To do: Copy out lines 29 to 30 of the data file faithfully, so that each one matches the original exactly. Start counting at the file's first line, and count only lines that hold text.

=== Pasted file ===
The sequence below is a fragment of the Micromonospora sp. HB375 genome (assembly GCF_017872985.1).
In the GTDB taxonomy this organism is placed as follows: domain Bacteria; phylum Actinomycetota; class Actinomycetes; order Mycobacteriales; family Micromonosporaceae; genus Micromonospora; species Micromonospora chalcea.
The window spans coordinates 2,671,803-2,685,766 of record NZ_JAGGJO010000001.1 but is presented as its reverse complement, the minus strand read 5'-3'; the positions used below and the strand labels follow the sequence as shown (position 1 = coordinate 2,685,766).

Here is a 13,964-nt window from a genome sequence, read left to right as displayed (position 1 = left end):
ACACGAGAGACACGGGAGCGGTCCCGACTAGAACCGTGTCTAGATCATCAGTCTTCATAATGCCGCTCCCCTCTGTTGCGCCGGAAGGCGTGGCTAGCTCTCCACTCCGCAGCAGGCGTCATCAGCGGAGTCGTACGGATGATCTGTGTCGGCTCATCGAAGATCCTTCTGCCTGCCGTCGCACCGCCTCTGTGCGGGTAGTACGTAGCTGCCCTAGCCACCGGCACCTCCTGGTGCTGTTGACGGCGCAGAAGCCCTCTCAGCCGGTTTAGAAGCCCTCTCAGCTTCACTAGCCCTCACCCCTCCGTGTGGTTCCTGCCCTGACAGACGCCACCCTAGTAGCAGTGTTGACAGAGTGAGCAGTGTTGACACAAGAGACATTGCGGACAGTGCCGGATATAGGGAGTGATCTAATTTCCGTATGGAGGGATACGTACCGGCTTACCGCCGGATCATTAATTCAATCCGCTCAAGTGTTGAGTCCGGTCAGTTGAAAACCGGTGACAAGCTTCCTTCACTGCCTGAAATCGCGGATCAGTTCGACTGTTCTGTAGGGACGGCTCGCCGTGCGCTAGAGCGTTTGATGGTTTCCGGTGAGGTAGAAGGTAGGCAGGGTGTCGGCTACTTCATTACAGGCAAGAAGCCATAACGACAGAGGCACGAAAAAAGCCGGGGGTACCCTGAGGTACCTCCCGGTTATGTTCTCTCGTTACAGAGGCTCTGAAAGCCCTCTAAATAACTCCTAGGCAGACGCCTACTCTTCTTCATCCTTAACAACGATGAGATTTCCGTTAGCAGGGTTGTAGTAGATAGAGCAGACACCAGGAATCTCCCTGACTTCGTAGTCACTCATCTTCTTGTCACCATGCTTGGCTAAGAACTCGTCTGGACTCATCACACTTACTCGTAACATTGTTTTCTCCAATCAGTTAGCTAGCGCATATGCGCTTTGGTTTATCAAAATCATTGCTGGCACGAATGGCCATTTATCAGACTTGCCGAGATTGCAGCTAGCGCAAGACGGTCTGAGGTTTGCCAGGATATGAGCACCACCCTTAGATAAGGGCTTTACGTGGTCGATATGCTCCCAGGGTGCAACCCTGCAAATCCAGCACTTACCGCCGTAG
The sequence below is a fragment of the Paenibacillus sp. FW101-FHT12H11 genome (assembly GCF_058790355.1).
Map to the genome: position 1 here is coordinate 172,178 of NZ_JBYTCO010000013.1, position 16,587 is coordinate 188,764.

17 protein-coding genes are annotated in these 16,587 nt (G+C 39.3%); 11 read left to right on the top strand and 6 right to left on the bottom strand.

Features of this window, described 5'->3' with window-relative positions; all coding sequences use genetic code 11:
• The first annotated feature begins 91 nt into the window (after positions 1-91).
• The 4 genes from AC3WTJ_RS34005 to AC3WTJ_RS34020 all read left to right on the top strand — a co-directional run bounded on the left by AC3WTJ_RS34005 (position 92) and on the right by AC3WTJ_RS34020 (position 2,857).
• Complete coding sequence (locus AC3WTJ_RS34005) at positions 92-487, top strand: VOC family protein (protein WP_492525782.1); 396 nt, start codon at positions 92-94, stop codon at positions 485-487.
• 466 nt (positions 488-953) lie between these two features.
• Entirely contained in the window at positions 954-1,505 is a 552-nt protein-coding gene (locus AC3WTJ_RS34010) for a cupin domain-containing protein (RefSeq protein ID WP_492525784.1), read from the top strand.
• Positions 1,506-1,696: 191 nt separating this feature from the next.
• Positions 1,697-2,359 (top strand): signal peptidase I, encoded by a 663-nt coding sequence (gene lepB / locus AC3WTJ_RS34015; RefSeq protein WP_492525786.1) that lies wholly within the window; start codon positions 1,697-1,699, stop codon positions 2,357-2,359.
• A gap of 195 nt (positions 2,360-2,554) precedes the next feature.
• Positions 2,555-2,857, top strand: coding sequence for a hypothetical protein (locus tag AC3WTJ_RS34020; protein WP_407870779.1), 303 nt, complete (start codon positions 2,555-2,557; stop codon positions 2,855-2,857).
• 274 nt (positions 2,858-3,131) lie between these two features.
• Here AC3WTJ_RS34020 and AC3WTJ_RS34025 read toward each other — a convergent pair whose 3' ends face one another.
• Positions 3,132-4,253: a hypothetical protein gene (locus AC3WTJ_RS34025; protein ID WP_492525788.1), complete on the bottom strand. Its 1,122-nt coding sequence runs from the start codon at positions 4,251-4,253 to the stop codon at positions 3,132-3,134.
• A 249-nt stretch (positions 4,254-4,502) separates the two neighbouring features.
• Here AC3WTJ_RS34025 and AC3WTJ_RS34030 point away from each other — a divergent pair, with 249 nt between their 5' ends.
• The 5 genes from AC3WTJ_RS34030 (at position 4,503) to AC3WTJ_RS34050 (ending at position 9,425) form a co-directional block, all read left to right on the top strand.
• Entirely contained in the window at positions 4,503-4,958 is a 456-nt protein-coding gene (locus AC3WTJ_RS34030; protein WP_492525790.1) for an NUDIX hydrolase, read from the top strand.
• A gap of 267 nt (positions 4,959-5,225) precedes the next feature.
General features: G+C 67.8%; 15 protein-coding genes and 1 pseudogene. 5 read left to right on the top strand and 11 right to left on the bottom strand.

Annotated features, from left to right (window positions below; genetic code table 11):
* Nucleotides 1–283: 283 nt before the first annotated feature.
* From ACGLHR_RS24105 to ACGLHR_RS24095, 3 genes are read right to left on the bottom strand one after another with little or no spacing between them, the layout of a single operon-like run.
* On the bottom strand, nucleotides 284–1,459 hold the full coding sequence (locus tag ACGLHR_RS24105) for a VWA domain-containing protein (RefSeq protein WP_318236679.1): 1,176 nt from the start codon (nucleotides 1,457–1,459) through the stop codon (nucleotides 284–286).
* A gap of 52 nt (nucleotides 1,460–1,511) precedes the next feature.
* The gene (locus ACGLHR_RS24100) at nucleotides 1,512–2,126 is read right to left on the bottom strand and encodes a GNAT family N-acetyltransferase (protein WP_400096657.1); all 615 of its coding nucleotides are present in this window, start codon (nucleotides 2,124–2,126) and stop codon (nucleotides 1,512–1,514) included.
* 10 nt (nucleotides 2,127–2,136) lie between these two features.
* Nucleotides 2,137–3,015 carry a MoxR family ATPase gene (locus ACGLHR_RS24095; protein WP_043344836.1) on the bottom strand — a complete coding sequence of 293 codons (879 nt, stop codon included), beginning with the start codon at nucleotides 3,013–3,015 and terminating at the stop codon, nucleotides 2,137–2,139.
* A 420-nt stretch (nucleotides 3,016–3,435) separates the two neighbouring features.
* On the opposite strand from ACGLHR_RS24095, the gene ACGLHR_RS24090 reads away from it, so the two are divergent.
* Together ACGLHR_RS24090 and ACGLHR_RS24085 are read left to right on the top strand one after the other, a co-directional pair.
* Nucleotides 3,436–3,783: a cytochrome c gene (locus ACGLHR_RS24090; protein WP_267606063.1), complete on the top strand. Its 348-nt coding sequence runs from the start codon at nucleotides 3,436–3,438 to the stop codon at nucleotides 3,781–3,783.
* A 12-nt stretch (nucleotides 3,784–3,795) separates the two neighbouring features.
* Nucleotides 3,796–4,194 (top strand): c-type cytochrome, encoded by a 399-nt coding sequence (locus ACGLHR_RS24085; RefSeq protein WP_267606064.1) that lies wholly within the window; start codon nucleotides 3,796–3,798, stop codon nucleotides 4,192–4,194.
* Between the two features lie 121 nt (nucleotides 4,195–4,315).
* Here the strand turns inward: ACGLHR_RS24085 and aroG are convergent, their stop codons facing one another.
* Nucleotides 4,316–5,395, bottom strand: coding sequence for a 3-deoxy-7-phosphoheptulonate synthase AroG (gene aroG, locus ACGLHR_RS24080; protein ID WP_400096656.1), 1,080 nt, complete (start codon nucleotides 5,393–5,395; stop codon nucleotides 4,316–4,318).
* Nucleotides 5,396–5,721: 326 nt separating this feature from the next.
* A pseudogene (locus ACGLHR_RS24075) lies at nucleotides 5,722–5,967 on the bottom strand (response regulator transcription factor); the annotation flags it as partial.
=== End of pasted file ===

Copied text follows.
* Nucleotides 1–283: 283 nt before the first annotated feature.
* From ACGLHR_RS24105 to ACGLHR_RS24095, 3 genes are read right to left on the bottom strand one after another with little or no spacing between them, the layout of a single operon-like run.